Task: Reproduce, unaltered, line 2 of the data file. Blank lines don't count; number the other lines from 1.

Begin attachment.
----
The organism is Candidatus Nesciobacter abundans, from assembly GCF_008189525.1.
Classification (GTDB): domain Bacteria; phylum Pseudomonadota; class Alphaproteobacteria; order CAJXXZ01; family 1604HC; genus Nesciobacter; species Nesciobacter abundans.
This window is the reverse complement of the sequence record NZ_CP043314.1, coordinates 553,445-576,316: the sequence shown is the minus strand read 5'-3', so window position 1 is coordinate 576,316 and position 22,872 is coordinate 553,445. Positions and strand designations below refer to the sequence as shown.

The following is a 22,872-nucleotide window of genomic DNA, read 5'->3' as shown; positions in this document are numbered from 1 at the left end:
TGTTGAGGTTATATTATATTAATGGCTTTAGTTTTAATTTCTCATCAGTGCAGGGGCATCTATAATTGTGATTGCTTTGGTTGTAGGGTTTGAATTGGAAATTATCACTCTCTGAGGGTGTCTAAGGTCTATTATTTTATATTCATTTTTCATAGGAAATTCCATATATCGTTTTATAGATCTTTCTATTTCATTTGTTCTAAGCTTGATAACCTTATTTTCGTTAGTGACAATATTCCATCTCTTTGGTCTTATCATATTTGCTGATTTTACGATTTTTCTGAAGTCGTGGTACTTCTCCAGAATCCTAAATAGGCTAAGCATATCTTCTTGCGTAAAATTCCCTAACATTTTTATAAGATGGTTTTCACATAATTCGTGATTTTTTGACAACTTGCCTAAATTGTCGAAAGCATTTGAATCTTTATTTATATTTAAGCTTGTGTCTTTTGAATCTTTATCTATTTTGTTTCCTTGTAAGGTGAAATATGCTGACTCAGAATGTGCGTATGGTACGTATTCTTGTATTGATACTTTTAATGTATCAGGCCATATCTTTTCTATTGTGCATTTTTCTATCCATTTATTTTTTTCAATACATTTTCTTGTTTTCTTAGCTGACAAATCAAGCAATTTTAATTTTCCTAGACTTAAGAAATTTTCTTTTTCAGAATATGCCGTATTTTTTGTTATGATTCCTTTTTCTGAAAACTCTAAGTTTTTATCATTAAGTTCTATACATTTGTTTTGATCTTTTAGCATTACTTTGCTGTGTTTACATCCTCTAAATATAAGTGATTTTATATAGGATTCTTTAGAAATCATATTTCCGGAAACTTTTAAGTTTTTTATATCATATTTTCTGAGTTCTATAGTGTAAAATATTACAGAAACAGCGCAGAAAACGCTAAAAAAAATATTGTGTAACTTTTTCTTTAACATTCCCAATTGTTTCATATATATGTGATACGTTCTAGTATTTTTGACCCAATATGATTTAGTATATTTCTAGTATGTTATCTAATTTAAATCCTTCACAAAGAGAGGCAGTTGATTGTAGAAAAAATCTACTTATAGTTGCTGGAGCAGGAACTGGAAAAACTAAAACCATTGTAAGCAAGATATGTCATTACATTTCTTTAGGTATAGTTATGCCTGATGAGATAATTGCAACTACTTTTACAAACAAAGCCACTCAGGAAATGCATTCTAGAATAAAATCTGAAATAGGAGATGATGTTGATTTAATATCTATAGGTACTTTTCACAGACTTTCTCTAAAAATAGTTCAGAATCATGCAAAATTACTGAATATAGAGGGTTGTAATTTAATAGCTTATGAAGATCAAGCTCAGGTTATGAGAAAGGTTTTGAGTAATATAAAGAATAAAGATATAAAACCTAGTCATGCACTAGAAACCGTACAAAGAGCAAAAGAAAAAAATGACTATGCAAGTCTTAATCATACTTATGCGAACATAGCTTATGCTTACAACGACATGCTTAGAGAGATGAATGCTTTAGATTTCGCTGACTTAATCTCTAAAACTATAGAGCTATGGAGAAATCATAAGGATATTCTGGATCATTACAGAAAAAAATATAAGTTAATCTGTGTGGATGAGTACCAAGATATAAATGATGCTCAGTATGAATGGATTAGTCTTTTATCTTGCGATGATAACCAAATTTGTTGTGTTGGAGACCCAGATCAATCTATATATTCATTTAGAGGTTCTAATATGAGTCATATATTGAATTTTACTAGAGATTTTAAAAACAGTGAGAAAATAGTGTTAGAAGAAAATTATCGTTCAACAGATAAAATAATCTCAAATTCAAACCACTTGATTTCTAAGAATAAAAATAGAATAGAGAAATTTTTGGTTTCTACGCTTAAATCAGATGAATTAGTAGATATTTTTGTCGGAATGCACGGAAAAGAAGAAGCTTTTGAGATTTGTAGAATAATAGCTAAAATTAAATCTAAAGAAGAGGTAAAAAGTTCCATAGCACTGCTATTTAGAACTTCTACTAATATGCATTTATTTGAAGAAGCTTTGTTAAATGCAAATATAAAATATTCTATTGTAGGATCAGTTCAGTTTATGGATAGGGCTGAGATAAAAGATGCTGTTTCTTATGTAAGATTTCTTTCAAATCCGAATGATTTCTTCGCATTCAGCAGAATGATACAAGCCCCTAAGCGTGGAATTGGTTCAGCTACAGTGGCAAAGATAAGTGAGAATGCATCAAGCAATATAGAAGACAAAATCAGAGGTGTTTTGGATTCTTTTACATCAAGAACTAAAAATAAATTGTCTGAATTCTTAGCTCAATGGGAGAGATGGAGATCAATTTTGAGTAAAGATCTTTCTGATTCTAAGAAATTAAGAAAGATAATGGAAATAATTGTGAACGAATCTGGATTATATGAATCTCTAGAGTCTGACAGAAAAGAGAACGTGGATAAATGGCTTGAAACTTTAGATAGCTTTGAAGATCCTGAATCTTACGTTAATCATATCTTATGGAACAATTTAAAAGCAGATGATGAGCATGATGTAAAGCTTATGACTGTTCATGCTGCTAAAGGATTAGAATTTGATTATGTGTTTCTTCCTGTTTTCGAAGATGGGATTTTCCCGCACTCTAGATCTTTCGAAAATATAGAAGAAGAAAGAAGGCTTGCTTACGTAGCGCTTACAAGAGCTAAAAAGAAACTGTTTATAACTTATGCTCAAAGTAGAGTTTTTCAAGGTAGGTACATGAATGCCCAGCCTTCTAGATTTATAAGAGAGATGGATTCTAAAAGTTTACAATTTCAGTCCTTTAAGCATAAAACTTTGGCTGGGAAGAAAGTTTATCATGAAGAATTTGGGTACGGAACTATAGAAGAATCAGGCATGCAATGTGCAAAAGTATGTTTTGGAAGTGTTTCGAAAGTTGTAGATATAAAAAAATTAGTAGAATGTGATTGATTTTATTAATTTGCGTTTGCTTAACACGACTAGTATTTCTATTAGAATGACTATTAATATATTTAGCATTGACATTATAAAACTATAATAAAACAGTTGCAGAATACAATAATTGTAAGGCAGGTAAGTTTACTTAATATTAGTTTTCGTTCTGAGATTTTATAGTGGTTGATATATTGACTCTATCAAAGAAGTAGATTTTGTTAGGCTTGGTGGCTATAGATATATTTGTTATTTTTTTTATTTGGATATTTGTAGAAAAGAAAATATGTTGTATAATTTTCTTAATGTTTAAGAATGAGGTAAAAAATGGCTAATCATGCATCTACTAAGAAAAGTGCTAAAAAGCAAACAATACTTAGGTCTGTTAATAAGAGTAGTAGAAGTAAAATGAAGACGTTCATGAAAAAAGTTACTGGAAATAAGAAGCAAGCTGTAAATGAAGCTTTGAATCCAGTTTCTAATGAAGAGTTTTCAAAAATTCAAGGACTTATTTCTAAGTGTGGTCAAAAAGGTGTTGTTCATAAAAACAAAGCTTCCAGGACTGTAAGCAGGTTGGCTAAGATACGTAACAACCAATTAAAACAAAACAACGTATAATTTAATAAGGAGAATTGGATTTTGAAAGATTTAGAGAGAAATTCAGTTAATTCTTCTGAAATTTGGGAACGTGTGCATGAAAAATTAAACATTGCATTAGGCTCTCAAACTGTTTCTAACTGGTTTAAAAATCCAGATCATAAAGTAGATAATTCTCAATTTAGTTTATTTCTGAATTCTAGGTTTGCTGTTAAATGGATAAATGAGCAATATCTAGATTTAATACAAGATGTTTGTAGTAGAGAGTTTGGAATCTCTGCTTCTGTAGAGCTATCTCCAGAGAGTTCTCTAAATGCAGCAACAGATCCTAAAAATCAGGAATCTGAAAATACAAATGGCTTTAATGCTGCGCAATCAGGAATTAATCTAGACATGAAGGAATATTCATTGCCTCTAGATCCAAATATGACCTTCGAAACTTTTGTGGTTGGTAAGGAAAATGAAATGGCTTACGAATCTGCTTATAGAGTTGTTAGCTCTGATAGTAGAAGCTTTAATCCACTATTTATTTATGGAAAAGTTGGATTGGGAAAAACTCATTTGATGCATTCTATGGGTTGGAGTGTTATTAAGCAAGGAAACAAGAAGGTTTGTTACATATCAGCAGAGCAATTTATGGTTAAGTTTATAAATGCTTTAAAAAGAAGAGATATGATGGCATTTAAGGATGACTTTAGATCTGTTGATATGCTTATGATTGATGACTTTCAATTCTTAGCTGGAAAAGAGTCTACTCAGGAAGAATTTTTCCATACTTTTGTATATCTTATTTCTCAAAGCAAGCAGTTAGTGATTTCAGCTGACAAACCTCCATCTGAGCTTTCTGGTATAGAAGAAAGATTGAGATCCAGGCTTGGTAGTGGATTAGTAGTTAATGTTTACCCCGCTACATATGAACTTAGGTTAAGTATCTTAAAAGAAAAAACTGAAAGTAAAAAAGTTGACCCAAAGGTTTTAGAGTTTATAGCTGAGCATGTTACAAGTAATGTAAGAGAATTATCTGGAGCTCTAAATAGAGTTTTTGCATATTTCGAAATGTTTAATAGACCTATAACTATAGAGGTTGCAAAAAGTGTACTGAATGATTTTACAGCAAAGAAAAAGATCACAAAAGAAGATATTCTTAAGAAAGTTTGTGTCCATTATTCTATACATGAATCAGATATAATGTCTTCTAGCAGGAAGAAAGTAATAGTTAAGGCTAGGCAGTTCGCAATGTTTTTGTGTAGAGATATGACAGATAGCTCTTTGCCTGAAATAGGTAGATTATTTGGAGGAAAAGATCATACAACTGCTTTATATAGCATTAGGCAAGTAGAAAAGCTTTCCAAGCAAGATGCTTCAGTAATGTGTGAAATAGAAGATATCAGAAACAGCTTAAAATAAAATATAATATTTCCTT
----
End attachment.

Classification (GTDB): domain Bacteria; phylum Pseudomonadota; class Alphaproteobacteria; order CAJXXZ01; family 1604HC; genus Nesciobacter; species Nesciobacter abundans.